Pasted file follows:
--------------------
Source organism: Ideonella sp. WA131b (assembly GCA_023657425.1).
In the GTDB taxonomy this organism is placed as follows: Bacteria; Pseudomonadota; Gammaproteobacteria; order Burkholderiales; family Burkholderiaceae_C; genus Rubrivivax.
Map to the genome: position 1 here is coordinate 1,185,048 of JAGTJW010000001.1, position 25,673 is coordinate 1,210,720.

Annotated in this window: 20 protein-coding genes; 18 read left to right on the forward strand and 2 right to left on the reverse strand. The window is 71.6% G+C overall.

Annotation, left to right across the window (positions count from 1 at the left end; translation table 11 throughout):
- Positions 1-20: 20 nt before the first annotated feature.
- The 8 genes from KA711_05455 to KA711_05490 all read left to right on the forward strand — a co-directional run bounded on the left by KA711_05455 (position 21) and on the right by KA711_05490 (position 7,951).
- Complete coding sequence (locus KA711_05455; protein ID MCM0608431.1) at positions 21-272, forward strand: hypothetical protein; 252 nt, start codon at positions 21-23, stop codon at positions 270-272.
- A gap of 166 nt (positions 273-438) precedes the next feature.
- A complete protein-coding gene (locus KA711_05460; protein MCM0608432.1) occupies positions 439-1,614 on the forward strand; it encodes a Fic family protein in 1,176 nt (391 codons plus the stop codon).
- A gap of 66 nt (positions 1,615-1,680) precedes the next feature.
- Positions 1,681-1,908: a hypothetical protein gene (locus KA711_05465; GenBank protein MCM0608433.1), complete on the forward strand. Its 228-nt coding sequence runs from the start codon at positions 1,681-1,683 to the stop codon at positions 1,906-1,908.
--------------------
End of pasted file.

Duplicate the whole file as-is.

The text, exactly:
Source organism: Ideonella sp. WA131b (assembly GCA_023657425.1).
In the GTDB taxonomy this organism is placed as follows: Bacteria; Pseudomonadota; Gammaproteobacteria; order Burkholderiales; family Burkholderiaceae_C; genus Rubrivivax.
Map to the genome: position 1 here is coordinate 1,185,048 of JAGTJW010000001.1, position 25,673 is coordinate 1,210,720.

Annotated in this window: 20 protein-coding genes; 18 read left to right on the forward strand and 2 right to left on the reverse strand. The window is 71.6% G+C overall.

Annotation, left to right across the window (positions count from 1 at the left end; translation table 11 throughout):
- Positions 1-20: 20 nt before the first annotated feature.
- The 8 genes from KA711_05455 to KA711_05490 all read left to right on the forward strand — a co-directional run bounded on the left by KA711_05455 (position 21) and on the right by KA711_05490 (position 7,951).
- Complete coding sequence (locus KA711_05455; protein ID MCM0608431.1) at positions 21-272, forward strand: hypothetical protein; 252 nt, start codon at positions 21-23, stop codon at positions 270-272.
- A gap of 166 nt (positions 273-438) precedes the next feature.
- A complete protein-coding gene (locus KA711_05460; protein MCM0608432.1) occupies positions 439-1,614 on the forward strand; it encodes a Fic family protein in 1,176 nt (391 codons plus the stop codon).
- A gap of 66 nt (positions 1,615-1,680) precedes the next feature.
- Positions 1,681-1,908: a hypothetical protein gene (locus KA711_05465; GenBank protein MCM0608433.1), complete on the forward strand. Its 228-nt coding sequence runs from the start codon at positions 1,681-1,683 to the stop codon at positions 1,906-1,908.